• guilty.

  • The market incentives inequality creates for hard

  • work and risk taking helps make America's economy

  • dynamic but it also imposes costs.

  • You need some inequality.

  • The problem is when that dynamism at a point in

  • time gives rise to dynasticism such that the

  • next generation doesn't get an equal footing. Such

  • that kids of affluent parents even if there are

  • mediocre talent get to go to the best schools and

  • get access to the you know the most after school

  • investment, the most training and so on.

  • And you know talented kids from less affluent

  • families don't get to go to these schools.

  • They don't get invested in in the same way.

  • And that's a loss for all of us.

  • That's not just a loss for them.

  • That means our society will be less productive.

  • And it fuels the nonstop turmoil in American

  • politics. Voters have thrown out the party in

  • control of the White House or one chamber of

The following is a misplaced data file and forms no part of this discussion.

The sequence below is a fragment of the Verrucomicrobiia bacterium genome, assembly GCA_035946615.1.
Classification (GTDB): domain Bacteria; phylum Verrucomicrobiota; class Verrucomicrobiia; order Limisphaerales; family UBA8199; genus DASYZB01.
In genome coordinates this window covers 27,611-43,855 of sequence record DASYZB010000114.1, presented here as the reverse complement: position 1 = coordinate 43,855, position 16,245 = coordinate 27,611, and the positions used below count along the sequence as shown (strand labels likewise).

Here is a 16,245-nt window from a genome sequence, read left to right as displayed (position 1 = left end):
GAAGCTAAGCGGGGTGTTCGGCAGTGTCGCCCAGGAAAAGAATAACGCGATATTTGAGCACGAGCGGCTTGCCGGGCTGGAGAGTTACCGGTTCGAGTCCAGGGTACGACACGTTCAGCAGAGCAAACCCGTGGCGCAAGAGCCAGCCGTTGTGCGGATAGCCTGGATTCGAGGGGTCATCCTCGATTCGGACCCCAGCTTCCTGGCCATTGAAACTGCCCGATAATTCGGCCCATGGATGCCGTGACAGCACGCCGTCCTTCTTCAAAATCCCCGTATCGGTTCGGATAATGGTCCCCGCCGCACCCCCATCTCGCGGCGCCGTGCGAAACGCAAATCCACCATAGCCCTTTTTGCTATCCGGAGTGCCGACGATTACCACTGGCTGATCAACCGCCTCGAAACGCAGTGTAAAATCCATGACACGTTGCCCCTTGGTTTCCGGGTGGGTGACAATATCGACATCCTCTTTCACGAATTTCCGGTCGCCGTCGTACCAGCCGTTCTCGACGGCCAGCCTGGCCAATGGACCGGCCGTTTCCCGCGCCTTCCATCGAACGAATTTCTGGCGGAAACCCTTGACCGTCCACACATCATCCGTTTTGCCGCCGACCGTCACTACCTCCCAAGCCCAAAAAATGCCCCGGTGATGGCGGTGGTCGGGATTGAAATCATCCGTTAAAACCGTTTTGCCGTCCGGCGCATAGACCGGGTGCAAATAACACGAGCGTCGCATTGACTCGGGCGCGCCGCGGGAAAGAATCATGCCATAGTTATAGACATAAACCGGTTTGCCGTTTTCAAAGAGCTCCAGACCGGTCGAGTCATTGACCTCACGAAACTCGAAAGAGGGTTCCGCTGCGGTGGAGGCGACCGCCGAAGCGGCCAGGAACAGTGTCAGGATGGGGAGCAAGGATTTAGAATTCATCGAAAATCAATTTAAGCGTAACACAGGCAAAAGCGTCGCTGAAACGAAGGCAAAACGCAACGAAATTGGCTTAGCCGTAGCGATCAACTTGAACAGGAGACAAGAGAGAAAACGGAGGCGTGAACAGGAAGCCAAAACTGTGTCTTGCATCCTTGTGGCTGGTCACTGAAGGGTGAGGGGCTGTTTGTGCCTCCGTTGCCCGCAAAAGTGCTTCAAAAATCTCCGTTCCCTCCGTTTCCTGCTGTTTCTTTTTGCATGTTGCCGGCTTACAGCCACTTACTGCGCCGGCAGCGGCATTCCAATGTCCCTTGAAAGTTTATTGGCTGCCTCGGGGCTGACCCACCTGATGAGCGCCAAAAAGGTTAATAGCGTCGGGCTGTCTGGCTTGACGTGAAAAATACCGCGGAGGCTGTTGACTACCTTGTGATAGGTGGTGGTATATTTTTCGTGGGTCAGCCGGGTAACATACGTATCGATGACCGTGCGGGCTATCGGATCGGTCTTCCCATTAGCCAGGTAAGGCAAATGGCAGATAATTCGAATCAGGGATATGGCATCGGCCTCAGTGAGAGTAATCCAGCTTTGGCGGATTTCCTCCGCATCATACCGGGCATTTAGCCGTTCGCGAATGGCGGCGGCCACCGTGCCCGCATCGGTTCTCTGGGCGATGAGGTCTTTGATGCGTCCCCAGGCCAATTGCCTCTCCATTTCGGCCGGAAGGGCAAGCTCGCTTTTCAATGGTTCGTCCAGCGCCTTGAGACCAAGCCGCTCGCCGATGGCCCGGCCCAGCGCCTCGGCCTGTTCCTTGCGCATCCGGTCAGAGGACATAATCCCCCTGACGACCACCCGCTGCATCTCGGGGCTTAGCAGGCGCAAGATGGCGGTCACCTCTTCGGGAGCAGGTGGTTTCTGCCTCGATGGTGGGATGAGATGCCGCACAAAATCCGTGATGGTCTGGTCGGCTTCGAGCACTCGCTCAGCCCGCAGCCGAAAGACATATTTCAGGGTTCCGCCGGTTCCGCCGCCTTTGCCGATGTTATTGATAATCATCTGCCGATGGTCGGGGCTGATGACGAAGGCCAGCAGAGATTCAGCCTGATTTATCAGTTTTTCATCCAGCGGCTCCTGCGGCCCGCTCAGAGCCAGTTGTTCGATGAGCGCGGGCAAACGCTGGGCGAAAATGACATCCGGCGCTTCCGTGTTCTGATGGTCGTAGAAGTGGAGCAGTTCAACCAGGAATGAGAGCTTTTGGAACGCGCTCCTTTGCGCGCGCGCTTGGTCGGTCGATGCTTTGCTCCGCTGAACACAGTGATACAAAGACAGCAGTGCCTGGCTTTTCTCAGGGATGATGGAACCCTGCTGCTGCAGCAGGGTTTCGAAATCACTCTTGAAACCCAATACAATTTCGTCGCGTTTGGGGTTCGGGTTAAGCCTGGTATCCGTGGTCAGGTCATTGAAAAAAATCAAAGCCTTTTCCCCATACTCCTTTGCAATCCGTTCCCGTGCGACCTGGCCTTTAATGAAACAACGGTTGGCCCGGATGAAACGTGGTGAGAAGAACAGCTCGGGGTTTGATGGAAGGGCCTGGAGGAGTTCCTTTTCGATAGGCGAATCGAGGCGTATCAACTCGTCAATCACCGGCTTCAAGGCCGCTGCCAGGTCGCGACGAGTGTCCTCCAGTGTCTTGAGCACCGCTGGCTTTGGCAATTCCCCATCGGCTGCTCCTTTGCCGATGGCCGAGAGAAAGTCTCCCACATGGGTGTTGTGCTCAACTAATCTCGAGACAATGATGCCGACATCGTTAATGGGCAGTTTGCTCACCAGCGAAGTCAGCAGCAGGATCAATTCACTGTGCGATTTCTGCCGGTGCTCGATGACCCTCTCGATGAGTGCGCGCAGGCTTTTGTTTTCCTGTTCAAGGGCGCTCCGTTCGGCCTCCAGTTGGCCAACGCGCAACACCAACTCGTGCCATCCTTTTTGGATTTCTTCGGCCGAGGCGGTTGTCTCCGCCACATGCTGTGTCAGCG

• Congress in six of the past seven national

  • elections.

  • 2020 promises to be just as contentious.

  • I think we're seeing that loud and clearly in the

  • sort of politics of the past few years.

  • People are increasingly likely to report that

  • they believe the system is rigged against them.

  • This is damaging both for the functioning of our

  • democracy. But I actually think also for the

  • functioning of our economy.

  • We're going to see people in increasing numbers

  • sort of dropping out of our mainstream climb to

  • economic success and so we've got this economic

  • malaise. And now we have this social malaise

  • going along with it.

  • And and it's leaving the political I mean large,

  • loud political cries for completely, I think,

  • upending our capitalist system.

For 40 years, the U.S.

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金持ちと貧乏人の間で不平等の格差が拡大している理由 (Why The Inequality Gap Is Growing Between Rich And Poor)

  • 40 3
    english に公開 2021 年 01 月 14 日